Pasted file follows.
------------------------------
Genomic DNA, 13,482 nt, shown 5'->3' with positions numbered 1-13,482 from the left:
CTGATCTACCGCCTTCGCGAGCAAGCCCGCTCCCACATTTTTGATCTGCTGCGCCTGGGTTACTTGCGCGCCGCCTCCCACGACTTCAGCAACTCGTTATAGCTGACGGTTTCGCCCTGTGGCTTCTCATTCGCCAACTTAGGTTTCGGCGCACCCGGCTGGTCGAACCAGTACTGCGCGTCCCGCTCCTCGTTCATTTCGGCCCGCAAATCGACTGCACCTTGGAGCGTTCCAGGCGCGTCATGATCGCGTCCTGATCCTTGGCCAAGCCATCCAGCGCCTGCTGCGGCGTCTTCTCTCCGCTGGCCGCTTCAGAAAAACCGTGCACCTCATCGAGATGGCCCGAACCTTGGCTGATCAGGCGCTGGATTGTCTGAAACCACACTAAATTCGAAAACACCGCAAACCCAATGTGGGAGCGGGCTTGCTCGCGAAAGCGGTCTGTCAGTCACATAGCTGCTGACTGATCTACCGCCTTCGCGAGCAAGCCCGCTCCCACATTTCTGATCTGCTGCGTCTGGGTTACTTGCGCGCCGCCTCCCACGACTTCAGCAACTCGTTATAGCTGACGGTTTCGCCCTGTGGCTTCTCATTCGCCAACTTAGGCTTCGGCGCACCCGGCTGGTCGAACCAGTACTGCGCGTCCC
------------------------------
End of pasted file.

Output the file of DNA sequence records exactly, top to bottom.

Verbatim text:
Genomic DNA, 13,482 nt, shown 5'->3' with positions numbered 1-13,482 from the left:
CTGATCTACCGCCTTCGCGAGCAAGCCCGCTCCCACATTTTTGATCTGCTGCGCCTGGGTTACTTGCGCGCCGCCTCCCACGACTTCAGCAACTCGTTATAGCTGACGGTTTCGCCCTGTGGCTTCTCATTCGCCAACTTAGGTTTCGGCGCACCCGGCTGGTCGAACCAGTACTGCGCGTCCCGCTCCTCGTTCATTTCGGCCCGCAAATCGACTGCACCTTGGAGCGTTCCAGGCGCGTCATGATCGCGTCCTGATCCTTGGCCAAGCCATCCAGCGCCTGCTGCGGCGTCTTCTCTCCGCTGGCCGCTTCAGAAAAACCGTGCACCTCATCGAGATGGCCCGAACCTTGGCTGATCAGGCGCTGGATTGTCTGAAACCACACTAAATTCGAAAACACCGCAAACCCAATGTGGGAGCGGGCTTGCTCGCGAAAGCGGTCTGTCAGTCACATAGCTGCTGACTGATCTACCGCCTTCGCGAGCAAGCCCGCTCCCACATTTCTGATCTGCTGCGTCTGGGTTACTTGCGCGCCGCCTCCCACGACTTCAGCAACTCGTTATAGCTGACGGTTTCGCCCTGTGGCTTCTCATTCGCCAACTTAGGCTTCGGCGCACCCGGCTGGTCGAACCAGTACTGCGCGTCCC